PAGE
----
A Night to Remember (and one to forget): Two sides of Van Morrison

The gig going experience is often about factors unrelated to the music. After 20 years with M.E. I have learnt that standing up for two hours to watch something indifferent is not for me, and to quote music writer David Hepworth, I like to be looking at the inside of my eyelids at a reasonable hour. That tends to dictate the shows I attend and my reaction to them. Van Morrison is a good example here. He is widely reported to be mildly eccentric in his approach to live shows, and whether you get truculent Van or transcendent Van seems to be mostly a matter of chance.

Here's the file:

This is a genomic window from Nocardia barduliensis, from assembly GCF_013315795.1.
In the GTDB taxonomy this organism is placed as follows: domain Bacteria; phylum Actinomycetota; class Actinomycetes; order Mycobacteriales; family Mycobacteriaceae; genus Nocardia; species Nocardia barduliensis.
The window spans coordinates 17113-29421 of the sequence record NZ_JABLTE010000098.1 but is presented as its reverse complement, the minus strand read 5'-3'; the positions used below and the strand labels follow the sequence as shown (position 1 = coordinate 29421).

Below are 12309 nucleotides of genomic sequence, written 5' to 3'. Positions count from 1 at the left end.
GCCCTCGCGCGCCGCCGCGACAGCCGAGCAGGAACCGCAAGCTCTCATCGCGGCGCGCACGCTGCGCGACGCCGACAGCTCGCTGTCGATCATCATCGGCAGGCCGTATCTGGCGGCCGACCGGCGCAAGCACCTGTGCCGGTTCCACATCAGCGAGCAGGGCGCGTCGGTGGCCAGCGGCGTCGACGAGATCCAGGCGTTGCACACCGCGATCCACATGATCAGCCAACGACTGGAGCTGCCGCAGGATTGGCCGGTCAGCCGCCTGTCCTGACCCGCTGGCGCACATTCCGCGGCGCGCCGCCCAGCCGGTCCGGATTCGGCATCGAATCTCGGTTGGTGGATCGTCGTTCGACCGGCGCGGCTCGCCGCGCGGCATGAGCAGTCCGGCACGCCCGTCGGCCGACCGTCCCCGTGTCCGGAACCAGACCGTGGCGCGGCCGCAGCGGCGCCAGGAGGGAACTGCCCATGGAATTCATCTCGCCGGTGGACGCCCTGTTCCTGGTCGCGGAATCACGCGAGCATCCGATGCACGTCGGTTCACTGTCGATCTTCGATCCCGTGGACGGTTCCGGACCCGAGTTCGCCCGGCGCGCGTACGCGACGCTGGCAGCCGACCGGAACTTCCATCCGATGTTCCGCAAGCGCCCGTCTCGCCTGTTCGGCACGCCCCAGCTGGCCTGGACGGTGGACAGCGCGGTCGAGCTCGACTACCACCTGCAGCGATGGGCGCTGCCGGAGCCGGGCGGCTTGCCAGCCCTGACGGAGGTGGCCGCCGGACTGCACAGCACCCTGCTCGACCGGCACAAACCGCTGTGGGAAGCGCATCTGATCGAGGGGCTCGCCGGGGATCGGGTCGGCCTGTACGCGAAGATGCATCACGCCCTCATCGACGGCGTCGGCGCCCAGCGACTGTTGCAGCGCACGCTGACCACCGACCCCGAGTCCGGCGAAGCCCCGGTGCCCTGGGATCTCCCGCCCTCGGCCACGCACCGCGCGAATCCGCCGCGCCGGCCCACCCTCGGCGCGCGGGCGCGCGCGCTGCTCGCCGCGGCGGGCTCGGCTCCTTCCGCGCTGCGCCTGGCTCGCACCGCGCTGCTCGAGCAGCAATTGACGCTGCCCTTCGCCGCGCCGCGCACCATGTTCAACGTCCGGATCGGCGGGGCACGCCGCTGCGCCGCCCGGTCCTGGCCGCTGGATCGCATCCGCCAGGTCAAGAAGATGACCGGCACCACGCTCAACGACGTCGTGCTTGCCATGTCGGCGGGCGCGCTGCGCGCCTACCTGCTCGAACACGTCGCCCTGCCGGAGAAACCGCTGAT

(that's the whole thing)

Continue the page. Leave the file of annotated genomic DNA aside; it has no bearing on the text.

I’ve seen him twice and got one of each. In 2006 I saw an outdoor show at the Westonbirt Arboretum in Gloucestershire. They do a series of shows there most summers, from pop to classical. The weather clearly makes a difference to the experience, and on Van Morrison’s night it was a pleasant night at the end of July. Sitting on the grass with a glass of something and some snacks before the music is part of the attraction of gigs here, and it takes a lot of hard work to burst that bubble. On this night Van was equal to the task. With a set mixed between covers and hits it quickly became obvious which songs he wanted to play and which he couldn’t care less about. As the latter included ‘Moondance’ and my personal favourite Morrison song ‘Bright Side of the Road’ he wasn’t winning the audience. He hit his stride with a version of ‘It’s All Over Now, Baby Blue’ and his own ‘Gloria’. As these were the last songs of the night there was a feeling that he simply didn’t want to be there. The car driving away from backstage five minutes after he left the stage confirmed this.